The problem isn’t that you just suck at managing money. The problem is that you’re thinking about it all wrong.
We’re taught to think about our lives in terms of months.
Every month the rent is due, the utility bill is due, the cell phone bill, and on and on. Our financial lives default to a monthly basis. Yet it’s detrimental to your financial health if you only think on a monthly basis.
Here are a few reasons why…
We think that financial freedom is a gift you receive or a place that you reach. We think it either happens to you or it doesn’t. You’re lucky enough to find it or you don’t.
But that simply isn’t true.
Financial freedom isn’t something that happens to you, it’s something that you actively choose.
This is the most comprehensive review of You Need A Budget (YNAB) online.
In this guide, you’ll learn everything you need to know about YNAB, whether or not it’s right for you, how to set it up, and common pitfalls people face when starting YNAB.
If you’ve ever been:
You need to try YNAB.
Entitlement is an overarching issue in this country. Millennials get a bad rap for feeling entitled, but unfortunately, this problem transcends generations.
Rich people think they deserve special treatment because they’re rich. Poor people think they deserve a handout because they’re poor. Middle-class people think they deserve to move up because they’ve done x, y, or z.
Webster defines entitlement as: “the feeling or belief that you deserve to be given something (such as special privileges).”
The problem is, you’re entitled to very few things in life. Free speech and the right to a fair trial are two examples if you live in America. But when it comes to a high-paying job, a nice house, a smartphone, a reliable car, a vacation, or even just going out to eat, you don’t deserve any of that. You’ve got to work for it.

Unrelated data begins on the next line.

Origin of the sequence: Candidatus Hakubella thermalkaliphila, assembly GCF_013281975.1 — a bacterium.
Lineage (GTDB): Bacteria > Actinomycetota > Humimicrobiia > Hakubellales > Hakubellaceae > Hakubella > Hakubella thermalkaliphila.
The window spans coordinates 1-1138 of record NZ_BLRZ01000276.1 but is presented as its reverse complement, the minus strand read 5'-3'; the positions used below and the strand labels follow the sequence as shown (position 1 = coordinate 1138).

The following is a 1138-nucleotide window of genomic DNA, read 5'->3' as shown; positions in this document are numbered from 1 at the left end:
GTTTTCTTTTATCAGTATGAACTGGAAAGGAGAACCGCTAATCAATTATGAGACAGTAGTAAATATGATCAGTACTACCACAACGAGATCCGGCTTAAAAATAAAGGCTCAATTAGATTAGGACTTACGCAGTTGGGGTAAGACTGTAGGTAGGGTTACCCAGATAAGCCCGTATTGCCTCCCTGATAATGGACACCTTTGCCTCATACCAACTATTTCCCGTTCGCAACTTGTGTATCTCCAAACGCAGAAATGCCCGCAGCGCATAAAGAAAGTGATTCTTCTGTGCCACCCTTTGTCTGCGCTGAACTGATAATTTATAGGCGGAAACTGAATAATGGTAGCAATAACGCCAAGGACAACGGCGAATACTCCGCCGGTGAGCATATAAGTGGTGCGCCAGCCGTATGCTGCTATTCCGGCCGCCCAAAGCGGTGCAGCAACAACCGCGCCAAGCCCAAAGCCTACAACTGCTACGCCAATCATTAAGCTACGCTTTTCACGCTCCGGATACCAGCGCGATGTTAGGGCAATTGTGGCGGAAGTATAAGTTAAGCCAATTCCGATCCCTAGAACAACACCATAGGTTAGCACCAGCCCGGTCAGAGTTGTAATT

I teach in the children’s ministry at my church and as you can imagine, I see some pretty funny stuff. But one of the coolest things I’ve seen is this one little boy.
He’s 4 yrs old and wears a superman costume almost every single week. I’m talking, head to toe, cape and mask, zooming around kids church with his arms stretched out.
He’s unashamed. He knows what he wants. And he goes after it.
There is a long and drawn out debate in the personal finance world that deals with the Latte.
It’s even got its own cool name:
The Latte Factor
On one side you’ve got the frugal camp who says spending $4- $5 for a Starbucks coffee is just plain stupid. They argue that you should stop wasting that money and invest it instead.
On the other side, you’ve got the people who believe you should focus on the big wins like your cars, mortgage, and job rather than wasting time worrying about daily Lattes.
Obviously, the Latte is meant to represent more that just a coffee.